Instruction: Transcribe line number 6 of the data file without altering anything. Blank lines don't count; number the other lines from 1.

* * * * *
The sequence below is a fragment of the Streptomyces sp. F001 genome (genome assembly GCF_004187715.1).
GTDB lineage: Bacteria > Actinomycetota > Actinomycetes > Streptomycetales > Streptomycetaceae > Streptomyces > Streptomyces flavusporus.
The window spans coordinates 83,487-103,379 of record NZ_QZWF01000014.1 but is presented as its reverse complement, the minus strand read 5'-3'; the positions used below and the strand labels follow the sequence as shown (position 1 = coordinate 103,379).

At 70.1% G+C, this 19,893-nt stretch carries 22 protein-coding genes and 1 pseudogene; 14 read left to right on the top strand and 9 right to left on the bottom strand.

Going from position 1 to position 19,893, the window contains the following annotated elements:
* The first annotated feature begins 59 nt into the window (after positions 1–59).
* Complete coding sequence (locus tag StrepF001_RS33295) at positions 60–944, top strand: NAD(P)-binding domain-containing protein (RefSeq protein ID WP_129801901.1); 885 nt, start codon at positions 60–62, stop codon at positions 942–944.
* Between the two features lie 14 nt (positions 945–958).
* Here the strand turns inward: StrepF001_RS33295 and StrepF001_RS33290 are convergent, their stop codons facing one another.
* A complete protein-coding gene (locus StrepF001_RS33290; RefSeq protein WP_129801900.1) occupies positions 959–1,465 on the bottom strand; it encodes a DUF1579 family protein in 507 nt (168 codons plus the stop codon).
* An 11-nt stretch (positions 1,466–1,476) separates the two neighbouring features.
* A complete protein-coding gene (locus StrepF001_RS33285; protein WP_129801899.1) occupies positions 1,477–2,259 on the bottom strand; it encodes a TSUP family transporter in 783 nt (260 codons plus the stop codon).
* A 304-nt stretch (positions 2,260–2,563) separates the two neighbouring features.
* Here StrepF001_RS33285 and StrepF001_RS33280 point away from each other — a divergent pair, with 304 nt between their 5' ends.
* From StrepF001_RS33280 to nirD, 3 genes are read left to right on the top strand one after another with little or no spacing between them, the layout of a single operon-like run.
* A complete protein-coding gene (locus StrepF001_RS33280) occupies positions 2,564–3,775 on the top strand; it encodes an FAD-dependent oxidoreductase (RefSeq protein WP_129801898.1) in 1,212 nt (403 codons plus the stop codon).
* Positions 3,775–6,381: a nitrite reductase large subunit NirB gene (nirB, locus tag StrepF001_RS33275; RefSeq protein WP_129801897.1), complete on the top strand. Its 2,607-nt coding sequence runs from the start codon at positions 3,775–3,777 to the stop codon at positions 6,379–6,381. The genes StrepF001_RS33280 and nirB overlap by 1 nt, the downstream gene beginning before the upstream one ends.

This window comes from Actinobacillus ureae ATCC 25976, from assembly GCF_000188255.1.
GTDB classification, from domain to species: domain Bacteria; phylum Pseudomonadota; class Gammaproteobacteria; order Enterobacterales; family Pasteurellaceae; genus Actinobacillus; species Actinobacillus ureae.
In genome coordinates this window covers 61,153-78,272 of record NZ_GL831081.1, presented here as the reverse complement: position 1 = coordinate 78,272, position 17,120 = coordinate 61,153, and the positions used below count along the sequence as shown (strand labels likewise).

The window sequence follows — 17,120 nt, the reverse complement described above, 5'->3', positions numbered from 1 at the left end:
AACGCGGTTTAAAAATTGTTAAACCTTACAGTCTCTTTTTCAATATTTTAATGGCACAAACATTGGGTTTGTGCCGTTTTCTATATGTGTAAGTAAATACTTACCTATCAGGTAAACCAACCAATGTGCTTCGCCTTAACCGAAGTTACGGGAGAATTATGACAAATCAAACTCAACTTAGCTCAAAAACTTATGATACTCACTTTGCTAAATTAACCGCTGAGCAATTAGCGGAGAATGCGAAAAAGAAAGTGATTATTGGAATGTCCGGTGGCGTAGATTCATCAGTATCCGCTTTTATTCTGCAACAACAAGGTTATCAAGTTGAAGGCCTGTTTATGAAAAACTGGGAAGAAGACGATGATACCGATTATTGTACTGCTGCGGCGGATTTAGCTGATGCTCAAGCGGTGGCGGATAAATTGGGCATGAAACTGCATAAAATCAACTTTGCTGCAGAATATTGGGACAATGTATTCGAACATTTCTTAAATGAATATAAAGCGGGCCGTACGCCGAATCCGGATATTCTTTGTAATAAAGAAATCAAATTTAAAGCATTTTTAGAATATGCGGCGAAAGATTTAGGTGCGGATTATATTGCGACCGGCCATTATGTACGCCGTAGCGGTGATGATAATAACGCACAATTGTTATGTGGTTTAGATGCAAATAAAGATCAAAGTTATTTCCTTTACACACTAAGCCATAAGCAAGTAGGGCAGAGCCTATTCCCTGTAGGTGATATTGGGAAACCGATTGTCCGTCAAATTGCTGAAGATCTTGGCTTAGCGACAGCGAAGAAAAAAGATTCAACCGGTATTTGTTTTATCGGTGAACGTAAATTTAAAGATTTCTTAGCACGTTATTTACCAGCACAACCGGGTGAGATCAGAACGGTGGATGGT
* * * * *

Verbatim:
* The first annotated feature begins 59 nt into the window (after positions 1–59).